As Christmas presents go, the gift of a kidney is something even Santa would struggle with. So when Fergal Conneely’s brother offered him just that, he was taken aback.
Fergal says: ‘I thought I took it up wrong – I asked, him, “What did you say?” And he said that he’d give me a kidney if I didn’t get one in next few months. I couldn’t believe it.’
Younger brother Frank, who works as a Garda in Tuam, was back in the family home for Christmas when he made the life-changing offer. In May of this year, the donation finally went ahead in Beaumont Hospital, Dublin, bringing to an end almost 10 years of dialysis for Fergal.
The brothers grew up in Erislannan, where Fergal, 45, still lives with his partner Bernie and children Amanda, Neil, and Grace. A former paramedic, he had to leave his job when his kidney failure made him too sick to work.
At first, he could do dialysis at home, but treatment then moved to Merlin Park, which involved travelling to Galway three or four times a week.
For more than six years, it was, he says, ‘a lot of travelling. I could never go on holidays, I couldn’t even stay in a hotel for two nights – I had to do dialysis every second day. I was really tied.’
Fergal also had regular trips to Dublin to be assessed for the donor list – with 3.30am starts – and was limited in what he could eat and drink. His restricted ‘renal diet’ ruled out many foods his body couldn’t process, but it was the strict 1.5-litre-a-day fluid limit that really tested him.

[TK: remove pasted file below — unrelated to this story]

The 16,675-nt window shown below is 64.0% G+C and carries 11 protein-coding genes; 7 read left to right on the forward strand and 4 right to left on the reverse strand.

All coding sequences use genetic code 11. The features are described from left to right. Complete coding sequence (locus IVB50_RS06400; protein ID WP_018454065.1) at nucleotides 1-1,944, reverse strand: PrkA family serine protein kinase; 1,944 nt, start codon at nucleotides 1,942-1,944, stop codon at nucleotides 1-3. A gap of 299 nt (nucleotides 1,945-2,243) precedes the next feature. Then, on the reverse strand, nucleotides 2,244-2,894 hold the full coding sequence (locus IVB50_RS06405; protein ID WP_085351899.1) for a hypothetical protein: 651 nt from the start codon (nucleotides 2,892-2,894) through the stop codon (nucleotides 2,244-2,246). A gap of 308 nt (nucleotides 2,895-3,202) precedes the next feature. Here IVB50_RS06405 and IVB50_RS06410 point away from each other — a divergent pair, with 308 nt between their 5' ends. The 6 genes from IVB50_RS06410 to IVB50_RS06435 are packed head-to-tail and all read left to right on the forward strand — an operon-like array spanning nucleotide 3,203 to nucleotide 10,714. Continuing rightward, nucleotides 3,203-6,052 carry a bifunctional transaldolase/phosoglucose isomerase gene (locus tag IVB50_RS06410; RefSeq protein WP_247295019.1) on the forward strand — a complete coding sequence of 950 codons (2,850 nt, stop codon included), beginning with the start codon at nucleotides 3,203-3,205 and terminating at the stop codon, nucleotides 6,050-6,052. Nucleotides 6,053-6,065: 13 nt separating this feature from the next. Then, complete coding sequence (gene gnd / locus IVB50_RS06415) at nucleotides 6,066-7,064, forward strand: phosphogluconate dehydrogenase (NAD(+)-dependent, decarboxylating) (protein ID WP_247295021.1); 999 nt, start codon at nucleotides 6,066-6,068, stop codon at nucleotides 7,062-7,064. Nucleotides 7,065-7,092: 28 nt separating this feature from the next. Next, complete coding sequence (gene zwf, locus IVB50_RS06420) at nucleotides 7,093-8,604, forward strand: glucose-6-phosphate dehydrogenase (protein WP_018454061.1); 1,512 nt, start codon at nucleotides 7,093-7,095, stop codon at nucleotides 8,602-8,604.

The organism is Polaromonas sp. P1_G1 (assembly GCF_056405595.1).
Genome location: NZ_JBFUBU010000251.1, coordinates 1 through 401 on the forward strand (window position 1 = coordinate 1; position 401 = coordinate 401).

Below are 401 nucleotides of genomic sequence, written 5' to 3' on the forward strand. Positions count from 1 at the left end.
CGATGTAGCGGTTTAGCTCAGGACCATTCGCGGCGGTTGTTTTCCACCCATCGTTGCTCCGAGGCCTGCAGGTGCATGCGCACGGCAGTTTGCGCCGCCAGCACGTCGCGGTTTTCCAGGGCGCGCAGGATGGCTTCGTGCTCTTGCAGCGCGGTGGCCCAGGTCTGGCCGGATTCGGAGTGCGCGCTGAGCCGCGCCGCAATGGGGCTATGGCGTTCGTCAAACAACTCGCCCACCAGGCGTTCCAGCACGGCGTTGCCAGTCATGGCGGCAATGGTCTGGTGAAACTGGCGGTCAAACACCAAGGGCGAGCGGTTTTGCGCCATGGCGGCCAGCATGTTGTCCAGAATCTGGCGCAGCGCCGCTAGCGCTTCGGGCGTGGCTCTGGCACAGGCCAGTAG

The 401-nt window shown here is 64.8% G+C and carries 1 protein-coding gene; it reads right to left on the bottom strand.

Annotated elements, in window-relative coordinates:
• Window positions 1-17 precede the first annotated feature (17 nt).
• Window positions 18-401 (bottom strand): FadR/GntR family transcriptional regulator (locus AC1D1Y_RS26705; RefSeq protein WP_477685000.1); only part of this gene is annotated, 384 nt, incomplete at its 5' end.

Fergal says: ‘I can drink as much as I want now, that’s the biggest difference I’ve noticed. Even on a warm day, walking, I couldn’t have a drink. Or sometimes you’d be thirsty and have a glass of water, but then you couldn’t have a cup of tea. When you had too much fluid, it wasn’t worth it; you’d feel sick and feel the pressure on your heart.’
Now, recovered from post-surgery complications, Fergal eats and drink what he likes, and feels ‘very good, with a lot of energy. I have an extra four days a week, and I’m not sick and tired [like I used to be] after the dialysis.’
He still has to travel to Galway twice a month to monitor his anti-rejection medication, but says ‘it’s nothing’ compared to his old routine. Fergal’s new kidney should last him at least 15-20 years.
Fergal hopes his own story will raise awareness of how organ donation can transform life for someone with a chronic, long-term illnesses. There were 190 kidney donations in
Ireland last year, with most coming from deceased donors. Carrying a donor card is a simple way of expressing this wish, ahead of a proposed ‘opt-out’ system in the future. Donor cards are available in pharmacies, medical centres, and from the Irish Kidney Association.
Frank recently returned to work and Fergal is ‘doing a bit of farming’ and enjoying his new levels of energy. As for his brother’s gift, Fergal says: ‘I still can’t get over it. But he says he won’t give me another one!’